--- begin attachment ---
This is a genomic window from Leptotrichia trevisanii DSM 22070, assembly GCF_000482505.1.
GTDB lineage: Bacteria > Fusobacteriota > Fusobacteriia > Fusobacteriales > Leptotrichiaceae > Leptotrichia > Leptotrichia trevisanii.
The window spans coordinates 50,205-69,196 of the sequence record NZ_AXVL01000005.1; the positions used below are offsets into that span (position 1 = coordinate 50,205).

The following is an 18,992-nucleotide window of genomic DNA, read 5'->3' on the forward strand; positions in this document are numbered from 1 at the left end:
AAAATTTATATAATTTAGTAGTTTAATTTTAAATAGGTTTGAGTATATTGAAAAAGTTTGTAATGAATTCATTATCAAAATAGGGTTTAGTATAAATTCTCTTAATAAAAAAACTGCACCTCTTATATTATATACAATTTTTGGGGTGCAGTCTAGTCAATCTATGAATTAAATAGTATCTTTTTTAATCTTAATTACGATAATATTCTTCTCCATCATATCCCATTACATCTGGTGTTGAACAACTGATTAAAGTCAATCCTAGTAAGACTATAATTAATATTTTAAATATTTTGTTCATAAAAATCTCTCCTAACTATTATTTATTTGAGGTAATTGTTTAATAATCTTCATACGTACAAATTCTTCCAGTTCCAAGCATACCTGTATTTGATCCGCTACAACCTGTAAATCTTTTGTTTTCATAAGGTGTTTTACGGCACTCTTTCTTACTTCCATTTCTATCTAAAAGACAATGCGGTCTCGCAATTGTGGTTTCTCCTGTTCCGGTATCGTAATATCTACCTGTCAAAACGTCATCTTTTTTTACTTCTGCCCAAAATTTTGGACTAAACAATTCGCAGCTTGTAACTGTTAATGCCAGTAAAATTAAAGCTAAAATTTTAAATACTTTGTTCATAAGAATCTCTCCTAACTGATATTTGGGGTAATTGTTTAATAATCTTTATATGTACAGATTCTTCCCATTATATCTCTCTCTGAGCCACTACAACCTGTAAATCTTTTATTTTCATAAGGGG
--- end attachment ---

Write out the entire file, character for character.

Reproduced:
This is a genomic window from Leptotrichia trevisanii DSM 22070, assembly GCF_000482505.1.
GTDB lineage: Bacteria > Fusobacteriota > Fusobacteriia > Fusobacteriales > Leptotrichiaceae > Leptotrichia > Leptotrichia trevisanii.
The window spans coordinates 50,205-69,196 of the sequence record NZ_AXVL01000005.1; the positions used below are offsets into that span (position 1 = coordinate 50,205).

The following is an 18,992-nucleotide window of genomic DNA, read 5'->3' on the forward strand; positions in this document are numbered from 1 at the left end:
AAAATTTATATAATTTAGTAGTTTAATTTTAAATAGGTTTGAGTATATTGAAAAAGTTTGTAATGAATTCATTATCAAAATAGGGTTTAGTATAAATTCTCTTAATAAAAAAACTGCACCTCTTATATTATATACAATTTTTGGGGTGCAGTCTAGTCAATCTATGAATTAAATAGTATCTTTTTTAATCTTAATTACGATAATATTCTTCTCCATCATATCCCATTACATCTGGTGTTGAACAACTGATTAAAGTCAATCCTAGTAAGACTATAATTAATATTTTAAATATTTTGTTCATAAAAATCTCTCCTAACTATTATTTATTTGAGGTAATTGTTTAATAATCTTCATACGTACAAATTCTTCCAGTTCCAAGCATACCTGTATTTGATCCGCTACAACCTGTAAATCTTTTGTTTTCATAAGGTGTTTTACGGCACTCTTTCTTACTTCCATTTCTATCTAAAAGACAATGCGGTCTCGCAATTGTGGTTTCTCCTGTTCCGGTATCGTAATATCTACCTGTCAAAACGTCATCTTTTTTTACTTCTGCCCAAAATTTTGGACTAAACAATTCGCAGCTTGTAACTGTTAATGCCAGTAAAATTAAAGCTAAAATTTTAAATACTTTGTTCATAAGAATCTCTCCTAACTGATATTTGGGGTAATTGTTTAATAATCTTTATATGTACAGATTCTTCCCATTATATCTCTCTCTGAGCCACTACAACCTGTAAATCTTTTATTTTCATAAGGGG